Ashcroft's Opposition to Satcher for Surgeon General Job Lacks Votes

By Price, Joyce Howard | The Washington Times (Washington, DC), February 6, 1998 | Go to article overview

Ashcroft's Opposition to Satcher for Surgeon General Job Lacks Votes


Price, Joyce Howard, The Washington Times (Washington, DC)


Sen. John Ashcroft vowed yesterday to do everything in his power to assemble the 41 votes necessary to maintain a filibuster to prevent Senate action on the nomination of Dr. David Satcher as surgeon general.

The Missouri Republican's pledge came as Senate Majority Leader Trent Lott, Mississippi Republican, filed a petition for a cloture vote Tuesday to end debate over the nominee. It takes 60 votes to end a filibuster.

Mr. Ashcroft conceded he does not have the votes at this time to block Dr. Satcher's confirmation as surgeon general, a post that's been vacant since December 1994. But he said he hopes to rally more opposition by Tuesday.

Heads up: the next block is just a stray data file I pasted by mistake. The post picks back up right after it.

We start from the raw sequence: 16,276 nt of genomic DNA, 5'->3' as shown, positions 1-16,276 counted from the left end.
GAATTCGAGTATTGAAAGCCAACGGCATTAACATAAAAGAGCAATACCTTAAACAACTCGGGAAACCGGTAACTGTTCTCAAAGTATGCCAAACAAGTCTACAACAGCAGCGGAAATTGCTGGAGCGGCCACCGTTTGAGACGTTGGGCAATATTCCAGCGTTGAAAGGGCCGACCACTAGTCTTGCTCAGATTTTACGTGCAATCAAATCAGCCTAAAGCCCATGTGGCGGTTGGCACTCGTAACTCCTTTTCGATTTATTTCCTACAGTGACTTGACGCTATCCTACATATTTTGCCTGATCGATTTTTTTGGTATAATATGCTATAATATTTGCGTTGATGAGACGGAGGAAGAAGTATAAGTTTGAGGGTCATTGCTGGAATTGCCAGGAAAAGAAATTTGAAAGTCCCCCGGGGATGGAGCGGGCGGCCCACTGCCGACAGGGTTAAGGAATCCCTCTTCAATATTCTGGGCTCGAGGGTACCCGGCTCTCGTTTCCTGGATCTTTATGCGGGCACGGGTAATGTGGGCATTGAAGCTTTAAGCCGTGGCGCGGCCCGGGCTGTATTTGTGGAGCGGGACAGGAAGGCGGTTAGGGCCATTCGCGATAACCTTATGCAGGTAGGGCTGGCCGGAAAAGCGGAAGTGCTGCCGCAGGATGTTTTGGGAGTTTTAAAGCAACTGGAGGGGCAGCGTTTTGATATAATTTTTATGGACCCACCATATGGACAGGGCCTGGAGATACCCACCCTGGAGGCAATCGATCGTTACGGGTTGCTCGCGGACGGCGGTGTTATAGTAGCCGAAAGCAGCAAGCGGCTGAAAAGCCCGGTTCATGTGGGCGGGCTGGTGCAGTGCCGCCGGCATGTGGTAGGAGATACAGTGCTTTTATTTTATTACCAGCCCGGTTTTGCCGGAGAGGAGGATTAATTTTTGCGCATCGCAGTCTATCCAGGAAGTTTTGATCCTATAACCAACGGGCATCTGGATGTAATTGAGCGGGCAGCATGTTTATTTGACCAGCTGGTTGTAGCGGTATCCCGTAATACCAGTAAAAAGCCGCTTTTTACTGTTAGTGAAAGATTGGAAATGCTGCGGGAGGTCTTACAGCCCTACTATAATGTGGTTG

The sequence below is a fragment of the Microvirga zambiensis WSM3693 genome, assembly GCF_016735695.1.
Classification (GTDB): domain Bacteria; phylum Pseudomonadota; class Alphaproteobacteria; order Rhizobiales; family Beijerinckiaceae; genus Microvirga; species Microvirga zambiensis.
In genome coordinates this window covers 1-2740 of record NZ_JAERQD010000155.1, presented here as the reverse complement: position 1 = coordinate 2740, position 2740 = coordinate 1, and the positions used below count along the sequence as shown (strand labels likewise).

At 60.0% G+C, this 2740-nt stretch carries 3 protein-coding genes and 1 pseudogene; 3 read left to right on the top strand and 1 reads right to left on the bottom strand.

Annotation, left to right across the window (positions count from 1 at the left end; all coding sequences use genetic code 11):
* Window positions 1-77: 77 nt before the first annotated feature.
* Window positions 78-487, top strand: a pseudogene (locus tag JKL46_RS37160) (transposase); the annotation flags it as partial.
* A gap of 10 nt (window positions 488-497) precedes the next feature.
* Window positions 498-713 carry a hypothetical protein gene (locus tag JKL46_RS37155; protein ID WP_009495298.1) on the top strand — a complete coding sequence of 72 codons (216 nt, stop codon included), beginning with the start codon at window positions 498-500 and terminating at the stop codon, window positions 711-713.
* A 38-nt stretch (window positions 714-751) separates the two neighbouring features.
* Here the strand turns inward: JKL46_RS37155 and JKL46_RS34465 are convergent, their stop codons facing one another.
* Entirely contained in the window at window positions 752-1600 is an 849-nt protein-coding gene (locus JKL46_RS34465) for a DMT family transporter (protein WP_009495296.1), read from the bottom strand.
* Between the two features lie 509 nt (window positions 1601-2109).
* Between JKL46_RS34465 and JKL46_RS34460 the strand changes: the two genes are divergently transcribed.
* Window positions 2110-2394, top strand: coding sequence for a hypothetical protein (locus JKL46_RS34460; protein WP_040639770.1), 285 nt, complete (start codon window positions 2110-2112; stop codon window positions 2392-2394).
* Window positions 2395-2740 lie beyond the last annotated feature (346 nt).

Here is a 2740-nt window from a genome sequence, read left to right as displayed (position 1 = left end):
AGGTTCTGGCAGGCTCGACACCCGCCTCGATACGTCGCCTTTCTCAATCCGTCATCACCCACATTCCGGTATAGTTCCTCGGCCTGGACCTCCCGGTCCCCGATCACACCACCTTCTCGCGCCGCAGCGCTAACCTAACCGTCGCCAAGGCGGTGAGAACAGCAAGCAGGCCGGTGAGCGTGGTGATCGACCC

A spokeswoman for the Department of Health and Human Services said Dr. Satcher, now director of the federal Center for Disease Control and Prevention, isn't worried.

"We know Dr. Satcher has broad bipartisan support. Even his opponents recognize the votes are there to confirm him," Laurie Boeder said.

Mr. Ashcroft, who is considering a presidential run in 2000, has been the Senate's most vocal opponent of Dr. Satcher.

He has cited the nominee's opposition to a total ban on partial-birth abortions; his "tolerance of abortions for minor children without the consent of parents;" and his "endorsement of needle exchange programs" for drug addicts as reasons Dr. Satcher should not be confirmed by the Senate.

In another development yesterday, Mr. Ashcroft released internal government documents that indicate the CDC, early in Dr. Satcher's tenure as director, advocated repealing a ban on federal funding of needle-exchange programs and for providing "substantial" tax dollars for such programs.

The documents, which Dr. Satcher submitted to a senior Public Health Service official in December 1993, include "CDC comments" that described both proposals as "reasonable and appropriate."

"Given the significance of injection drug use in HIV transmission in the United States, it is important to implement NEPS [needle-exchange programs] as one possible component of comprehensive HIV prevention programs for drug users," the CDC said at that time. …

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